Jim tells Huck how he ran away out of fear of being hanged after striking Huck’s father, and in a similar turn in the book, Huck is conflicted by aiding in Jim’s escape, but does so through a sense of dutiful friendship. The two hop on a raft and head down the river for Cairo, Ill., a free state where Jim hopes to gain passage to the North.

Across the River is filled with great music, from ballads of friendship and wandering, to comical tunes, all accompanied by the expert fingers of music director and pianist Kevin Lawson. Jim and Huck float down the river singing happily, with witty moments of dialogue nearly identical to Twain’s prose. The two bond over their shared superstitions and yearning for freedom, sharing their dreams for the future.

click to enlarge SWEET FREEDOM:  Jim comes to Huckleberry Finn’s rescue when the boy’s father is savagely beating him over money. - PHOTO COURTESY OF THE GREAT AMERICAN MELODRAMA
  • PHOTO COURTESY OF THE GREAT AMERICAN MELODRAMA
  • SWEET FREEDOM: Jim comes to Huckleberry Finn’s rescue when the boy’s father is savagely beating him over money.

But in true melodramatic style, two suspicious characters appear and con their way into a ride on Huck and Jim’s raft. The shady pair convinces Huck that they are actually uncrowned royalty, a Duke (John Keitel) and a King (Toby Tropper), despite their scruffy appearance and faded carpetbags.

Jim is much more skeptical of the two, but still goes along with Huck’s agreement to help the Duke and King make it to the next town and produce a Shakespearean play. The plan changes, however, when two young women, Mary Jane Wilks (Leah Kolb) and Susan Wilks (Mia Mekjian), assume that the two con men are actually their long lost uncles come to collect the inheritance from their dead father’s estate.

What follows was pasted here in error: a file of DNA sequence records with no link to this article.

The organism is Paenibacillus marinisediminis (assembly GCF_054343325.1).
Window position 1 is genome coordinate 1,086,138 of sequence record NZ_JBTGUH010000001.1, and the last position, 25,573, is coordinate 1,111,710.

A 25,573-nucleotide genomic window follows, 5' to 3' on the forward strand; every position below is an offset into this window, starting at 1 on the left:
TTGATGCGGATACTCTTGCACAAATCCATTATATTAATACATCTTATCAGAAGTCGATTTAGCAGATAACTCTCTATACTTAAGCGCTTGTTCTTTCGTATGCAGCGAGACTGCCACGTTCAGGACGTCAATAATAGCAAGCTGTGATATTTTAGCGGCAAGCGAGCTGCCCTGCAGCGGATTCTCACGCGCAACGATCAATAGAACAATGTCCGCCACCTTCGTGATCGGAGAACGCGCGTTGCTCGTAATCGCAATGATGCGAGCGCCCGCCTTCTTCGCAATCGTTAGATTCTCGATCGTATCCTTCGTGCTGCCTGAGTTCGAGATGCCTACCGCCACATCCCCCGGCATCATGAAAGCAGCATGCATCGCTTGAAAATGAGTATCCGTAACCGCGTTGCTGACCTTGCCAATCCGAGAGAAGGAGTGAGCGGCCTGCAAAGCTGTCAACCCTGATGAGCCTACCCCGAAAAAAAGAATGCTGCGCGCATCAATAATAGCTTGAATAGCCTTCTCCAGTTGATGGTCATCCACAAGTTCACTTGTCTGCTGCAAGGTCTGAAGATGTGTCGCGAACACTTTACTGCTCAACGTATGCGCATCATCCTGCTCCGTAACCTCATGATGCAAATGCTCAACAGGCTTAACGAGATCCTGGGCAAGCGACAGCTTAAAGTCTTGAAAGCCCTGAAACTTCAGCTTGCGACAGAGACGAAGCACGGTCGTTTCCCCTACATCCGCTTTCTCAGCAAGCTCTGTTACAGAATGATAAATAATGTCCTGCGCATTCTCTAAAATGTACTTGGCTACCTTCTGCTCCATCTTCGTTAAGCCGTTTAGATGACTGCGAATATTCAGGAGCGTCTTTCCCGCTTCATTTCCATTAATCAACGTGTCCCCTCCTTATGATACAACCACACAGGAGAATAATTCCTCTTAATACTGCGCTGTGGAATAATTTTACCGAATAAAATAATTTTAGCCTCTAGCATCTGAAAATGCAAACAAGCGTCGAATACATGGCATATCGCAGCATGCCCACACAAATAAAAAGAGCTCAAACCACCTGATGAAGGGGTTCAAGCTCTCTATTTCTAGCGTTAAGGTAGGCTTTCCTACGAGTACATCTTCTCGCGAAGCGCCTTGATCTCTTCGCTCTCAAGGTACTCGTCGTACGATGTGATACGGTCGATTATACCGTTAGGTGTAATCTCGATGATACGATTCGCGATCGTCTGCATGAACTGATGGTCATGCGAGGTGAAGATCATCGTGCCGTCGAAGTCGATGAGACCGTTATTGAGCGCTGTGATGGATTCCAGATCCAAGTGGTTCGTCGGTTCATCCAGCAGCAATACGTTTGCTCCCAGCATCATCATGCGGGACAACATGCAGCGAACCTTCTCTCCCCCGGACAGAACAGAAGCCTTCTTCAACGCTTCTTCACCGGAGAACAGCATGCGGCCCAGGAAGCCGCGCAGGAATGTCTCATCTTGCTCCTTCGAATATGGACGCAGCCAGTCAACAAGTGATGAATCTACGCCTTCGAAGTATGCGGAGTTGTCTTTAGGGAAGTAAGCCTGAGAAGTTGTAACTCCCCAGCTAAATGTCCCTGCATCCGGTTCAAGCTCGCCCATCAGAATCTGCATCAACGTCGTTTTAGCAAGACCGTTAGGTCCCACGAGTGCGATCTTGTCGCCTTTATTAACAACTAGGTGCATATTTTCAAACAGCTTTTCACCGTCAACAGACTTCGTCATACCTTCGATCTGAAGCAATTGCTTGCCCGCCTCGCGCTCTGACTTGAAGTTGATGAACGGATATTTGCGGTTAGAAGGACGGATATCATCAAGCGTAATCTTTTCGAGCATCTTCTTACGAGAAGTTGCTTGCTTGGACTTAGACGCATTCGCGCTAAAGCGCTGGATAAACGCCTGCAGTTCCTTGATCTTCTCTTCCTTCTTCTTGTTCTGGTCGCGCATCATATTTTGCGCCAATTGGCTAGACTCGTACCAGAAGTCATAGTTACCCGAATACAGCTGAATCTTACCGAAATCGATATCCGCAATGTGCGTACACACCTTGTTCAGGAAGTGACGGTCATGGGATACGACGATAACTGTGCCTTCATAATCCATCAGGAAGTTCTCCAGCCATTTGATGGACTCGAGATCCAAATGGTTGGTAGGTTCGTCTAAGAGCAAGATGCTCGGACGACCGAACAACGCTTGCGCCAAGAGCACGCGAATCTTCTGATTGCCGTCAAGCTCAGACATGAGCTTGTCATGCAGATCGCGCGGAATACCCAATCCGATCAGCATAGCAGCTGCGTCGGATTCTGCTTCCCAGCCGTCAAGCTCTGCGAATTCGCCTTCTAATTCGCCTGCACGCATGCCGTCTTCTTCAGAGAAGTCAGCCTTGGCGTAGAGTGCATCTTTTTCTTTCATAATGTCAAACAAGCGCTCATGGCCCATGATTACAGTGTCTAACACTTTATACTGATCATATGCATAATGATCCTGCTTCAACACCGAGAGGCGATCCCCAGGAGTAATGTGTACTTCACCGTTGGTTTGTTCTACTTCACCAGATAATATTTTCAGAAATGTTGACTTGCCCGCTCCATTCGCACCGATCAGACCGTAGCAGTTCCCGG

Huck and Jim want to help, but calling on the Sheriff (Tim Stewart) for help is problematic in its own right. The ensemble work of all coming together is hilarious, harmonious, and well choreographed.

- CATCH THE SHOW:  The Great American Melodrama presents its production of Across the River followed by the Laughter is the Best Medicine Vaudeville Review showing through June 12 at the Melodrama, Highway 1, Oceano. Tickets cost $19 to $25. More info: 489-2499 or americanmelodrama.com. -
  • CATCH THE SHOW: The Great American Melodrama presents its production of Across the River followed by the Laughter is the Best Medicine Vaudeville Review showing through June 12 at the Melodrama, Highway 1, Oceano. Tickets cost $19 to $25. More info: 489-2499 or americanmelodrama.com.

The evening always closes with vaudeville at the Great American Melodrama, and the Laughter is the Best Medicine Vaudeville Revue follows Across the River after second intermission. The ensemble cast deals a heavy dose of humor, musical skill, and dance in this one, with great skits, parodies, and more to enjoy.

Sun Arts Editor Joe Payne’s (from New Times sister paper) prognosis is often laughter and music. Contact him at jpayne@santamariasun.com.